Cory's said this a zillion times in his streams (and my daddy told me a million times not to exaggerate 😛), but the rate at which PAR falls off with increasing water depth is really high. I found a chart on The Planted Tank that suggests that for a tank with substrate 12" below the surface (think 10 gallon), with a light 2" above the surface, the PAR 2" below the water surface is ~10x higher than at the substrate. So of course your plants are going to want to stretch for that light

https://www.plantedtank.net/threads/par-vs-column-height-vs-light-height.1281291/ (graphs at top of thread)

Sorry if this comes across preachy, it's meant to be helpful/information. 

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On 1/27/2023 at 2:56 PM, TOtrees said:

Sorry if this comes across preachy, it's meant to be helpful/information. 

Not at all.

I appreciate the detailed info and examples.

I did end up swapping lights and I did have an issue with enough light getting to the substrate. It's "improved" and plants are growing. I do still have issues, but a lot of my turn around on the tank was when I added the CO2 back in. Even with PH testing, dosing on CO2, I have still not been dosing in enough!

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On 1/27/2023 at 12:06 PM, PerceptivePesce said:

I wish I had known more about iron supplements

Nutrients in general!

On 1/27/2023 at 2:37 PM, Matt Armstrong said:

Avoid CO2. Everything is slower, calmer, less growth, less pruning, etc.

Agreed! Most newbies see co2 as a growth stimulator,  when it's actually more of a time accelerator. Your plants grow faster if you are dialed in properly,  however, if not they also die at an accelerated rate.

On 1/27/2023 at 5:19 PM, nabokovfan87 said:

needed to give the plants at least 2-3 months instead of 4-6 weeks.

My 2 cents on the issue is it would be helpful to build your eco system, get some good growth going by planting heavy: then attempt growing your carpet. My theory basically is this:; more roots in the substrate improve substrate quality. Which is more better,  making it easier for the more finicky plants to grow! 

Edited by JoeQ
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On 1/28/2023 at 7:45 AM, JoeQ said:

however, if not they also die at an accelerated rate.

I'm usually talking about species like anubias and Java fern rather than conditions like injected CO2 or not, but I always think "slow to grow means slow to die".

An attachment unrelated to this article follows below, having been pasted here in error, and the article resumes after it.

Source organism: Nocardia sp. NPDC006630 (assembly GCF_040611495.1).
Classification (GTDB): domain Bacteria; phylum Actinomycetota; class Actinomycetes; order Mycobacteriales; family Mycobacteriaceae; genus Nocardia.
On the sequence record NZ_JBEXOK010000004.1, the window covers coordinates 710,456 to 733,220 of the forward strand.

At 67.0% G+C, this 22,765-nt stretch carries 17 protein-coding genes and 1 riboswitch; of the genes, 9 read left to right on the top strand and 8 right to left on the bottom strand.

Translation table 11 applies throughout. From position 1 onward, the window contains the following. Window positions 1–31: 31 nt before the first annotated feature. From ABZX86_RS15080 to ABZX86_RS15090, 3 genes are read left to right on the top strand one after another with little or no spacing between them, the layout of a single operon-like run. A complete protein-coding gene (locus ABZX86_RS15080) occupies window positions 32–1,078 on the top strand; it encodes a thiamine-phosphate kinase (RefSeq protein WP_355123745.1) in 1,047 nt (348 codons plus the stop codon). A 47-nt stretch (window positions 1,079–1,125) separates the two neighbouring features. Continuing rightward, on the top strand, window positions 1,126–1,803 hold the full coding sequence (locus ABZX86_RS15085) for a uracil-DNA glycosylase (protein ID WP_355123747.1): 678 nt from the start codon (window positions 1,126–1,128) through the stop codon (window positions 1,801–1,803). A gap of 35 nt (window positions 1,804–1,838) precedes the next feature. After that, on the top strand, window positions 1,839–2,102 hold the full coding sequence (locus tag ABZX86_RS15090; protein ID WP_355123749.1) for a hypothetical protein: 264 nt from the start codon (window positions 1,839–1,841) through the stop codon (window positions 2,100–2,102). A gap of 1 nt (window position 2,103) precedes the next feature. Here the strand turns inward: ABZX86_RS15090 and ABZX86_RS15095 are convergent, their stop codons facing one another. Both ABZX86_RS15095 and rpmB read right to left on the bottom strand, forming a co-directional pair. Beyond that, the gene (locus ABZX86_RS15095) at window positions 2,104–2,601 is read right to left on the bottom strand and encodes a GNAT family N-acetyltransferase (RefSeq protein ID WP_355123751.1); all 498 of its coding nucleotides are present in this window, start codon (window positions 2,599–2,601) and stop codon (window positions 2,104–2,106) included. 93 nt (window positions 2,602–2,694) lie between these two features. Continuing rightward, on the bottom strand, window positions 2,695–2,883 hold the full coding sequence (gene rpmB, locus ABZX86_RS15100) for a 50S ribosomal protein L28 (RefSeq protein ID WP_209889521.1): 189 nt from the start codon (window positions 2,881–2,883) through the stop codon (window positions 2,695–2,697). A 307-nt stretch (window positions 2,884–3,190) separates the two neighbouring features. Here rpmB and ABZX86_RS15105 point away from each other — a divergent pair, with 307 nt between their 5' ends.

Knowing what I know now, I'd build up/slope my substrate higher - it seemed like I was taking up a lot of precious room but every inch closer to the light the background plants are is dramatically more light. I'd remember to stick a whole bunch of root tabs in my inert substrate before anything else: hardscape, plants, water. And I'd more thoughtfully group or bunch same-species stems together for aesthetic reasons instead of just haphazardly jabbing them in somewhere in the back. They can be a little closer to each other than I used to think.

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I have only two tanks so grain of salt but this is my two cents 

On the first one, I listened to the people telling me, " you don't need that."

And it was a struggle; I eventually made it work, but it took a long time ( over a year) and constant problem-solving. Now it's stable and on autopilot.

 

On my second one, I spent. I got the good light; I got the expensive aqua soil, and I spent a month planning hardscape, boiling wood, composition, shade spots, and light spots.

I spent almost $300 on plants to start with.

It's easier to plant in aqua soil; the plants look greener right from the start. Stem plants with a combination of slow-growing "low light " will save you from algae.

Try to find a cycled media, even for just the plants. 

You do get what you pay for to an extant in this hobby and that is a good thing 

 

Edited by Ohad
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On 1/31/2023 at 10:39 AM, JettsPapa said:

Would you mind explaining that part?  How do plants benefit from cycled media?

Only my experiences. But the first months with my first tank I got rotting melting plants and ammonia spikes that led to algae .

If your tank can deal with ammonia ( maybe again its in my mind) less algae, you worry less about over-fertilization and so on  

Edited by Ohad
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On 1/31/2023 at 9:48 AM, Ohad said:

Only my experiences. But the first months with my first tank I got rotting melting plants and ammonia spikes that led to algae .

If your tank can deal with ammonia ( maybe again its in my mind) less algae, you worry less about over-fertilization and so on  

It's typical for plants to melt back when introduced to a new environment, and as far as I know that's just as true for older tanks as new ones.

Plants use ammonia as fertilizer, so I don't believe that's a problem for them.

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On 1/31/2023 at 12:46 PM, JettsPapa said:

It's typical for plants to melt back when introduced to a new environment, and as far as I know that's just as true for older tanks as new ones.

Plants use ammonia as fertilizer, so I don't believe that's a problem for them.

correct the melting will happen , the ammonia spikes will not and to me this is helpful , I guess if not cycled media I could do the green aqua way for daily water changes for the first week , and every two days for the next two weeks